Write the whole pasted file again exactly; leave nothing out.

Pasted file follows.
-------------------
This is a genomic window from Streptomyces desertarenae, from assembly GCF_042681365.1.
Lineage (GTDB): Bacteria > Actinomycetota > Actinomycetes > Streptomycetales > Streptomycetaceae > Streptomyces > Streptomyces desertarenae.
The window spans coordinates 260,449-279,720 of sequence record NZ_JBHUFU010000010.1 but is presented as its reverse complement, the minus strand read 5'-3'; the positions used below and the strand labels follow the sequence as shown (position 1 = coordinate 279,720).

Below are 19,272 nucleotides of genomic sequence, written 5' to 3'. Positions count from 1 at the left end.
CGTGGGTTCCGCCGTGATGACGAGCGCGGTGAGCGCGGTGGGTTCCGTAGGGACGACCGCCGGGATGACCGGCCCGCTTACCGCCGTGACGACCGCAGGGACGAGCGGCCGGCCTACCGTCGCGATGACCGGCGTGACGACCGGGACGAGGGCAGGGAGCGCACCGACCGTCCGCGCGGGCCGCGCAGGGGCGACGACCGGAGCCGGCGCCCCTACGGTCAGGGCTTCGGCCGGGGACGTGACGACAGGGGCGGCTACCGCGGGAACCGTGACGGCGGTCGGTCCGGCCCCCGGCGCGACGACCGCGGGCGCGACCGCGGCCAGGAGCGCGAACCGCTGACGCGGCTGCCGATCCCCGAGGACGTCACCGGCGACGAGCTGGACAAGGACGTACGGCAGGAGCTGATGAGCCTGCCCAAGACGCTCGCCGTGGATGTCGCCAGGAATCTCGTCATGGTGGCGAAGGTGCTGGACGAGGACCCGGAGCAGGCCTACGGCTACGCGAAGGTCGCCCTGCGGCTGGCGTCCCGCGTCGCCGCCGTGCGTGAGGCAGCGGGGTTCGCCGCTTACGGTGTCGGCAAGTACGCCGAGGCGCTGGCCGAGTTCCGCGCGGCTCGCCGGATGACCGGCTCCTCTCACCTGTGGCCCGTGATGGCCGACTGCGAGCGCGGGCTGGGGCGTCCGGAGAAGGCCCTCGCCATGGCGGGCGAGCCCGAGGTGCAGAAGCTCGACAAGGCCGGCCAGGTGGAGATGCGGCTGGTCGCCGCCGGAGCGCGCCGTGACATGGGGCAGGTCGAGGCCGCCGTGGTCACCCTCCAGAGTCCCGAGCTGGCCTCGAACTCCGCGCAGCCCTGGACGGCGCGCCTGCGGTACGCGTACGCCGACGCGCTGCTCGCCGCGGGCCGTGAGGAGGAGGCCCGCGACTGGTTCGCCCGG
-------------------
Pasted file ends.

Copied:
This is a genomic window from Streptomyces desertarenae, from assembly GCF_042681365.1.
Lineage (GTDB): Bacteria > Actinomycetota > Actinomycetes > Streptomycetales > Streptomycetaceae > Streptomyces > Streptomyces desertarenae.
The window spans coordinates 260,449-279,720 of sequence record NZ_JBHUFU010000010.1 but is presented as its reverse complement, the minus strand read 5'-3'; the positions used below and the strand labels follow the sequence as shown (position 1 = coordinate 279,720).

Below are 19,272 nucleotides of genomic sequence, written 5' to 3'. Positions count from 1 at the left end.
CGTGGGTTCCGCCGTGATGACGAGCGCGGTGAGCGCGGTGGGTTCCGTAGGGACGACCGCCGGGATGACCGGCCCGCTTACCGCCGTGACGACCGCAGGGACGAGCGGCCGGCCTACCGTCGCGATGACCGGCGTGACGACCGGGACGAGGGCAGGGAGCGCACCGACCGTCCGCGCGGGCCGCGCAGGGGCGACGACCGGAGCCGGCGCCCCTACGGTCAGGGCTTCGGCCGGGGACGTGACGACAGGGGCGGCTACCGCGGGAACCGTGACGGCGGTCGGTCCGGCCCCCGGCGCGACGACCGCGGGCGCGACCGCGGCCAGGAGCGCGAACCGCTGACGCGGCTGCCGATCCCCGAGGACGTCACCGGCGACGAGCTGGACAAGGACGTACGGCAGGAGCTGATGAGCCTGCCCAAGACGCTCGCCGTGGATGTCGCCAGGAATCTCGTCATGGTGGCGAAGGTGCTGGACGAGGACCCGGAGCAGGCCTACGGCTACGCGAAGGTCGCCCTGCGGCTGGCGTCCCGCGTCGCCGCCGTGCGTGAGGCAGCGGGGTTCGCCGCTTACGGTGTCGGCAAGTACGCCGAGGCGCTGGCCGAGTTCCGCGCGGCTCGCCGGATGACCGGCTCCTCTCACCTGTGGCCCGTGATGGCCGACTGCGAGCGCGGGCTGGGGCGTCCGGAGAAGGCCCTCGCCATGGCGGGCGAGCCCGAGGTGCAGAAGCTCGACAAGGCCGGCCAGGTGGAGATGCGGCTGGTCGCCGCCGGAGCGCGCCGTGACATGGGGCAGGTCGAGGCCGCCGTGGTCACCCTCCAGAGTCCCGAGCTGGCCTCGAACTCCGCGCAGCCCTGGACGGCGCGCCTGCGGTACGCGTACGCCGACGCGCTGCTCGCCGCGGGCCGTGAGGAGGAGGCCCGCGACTGGTTCGCCCGG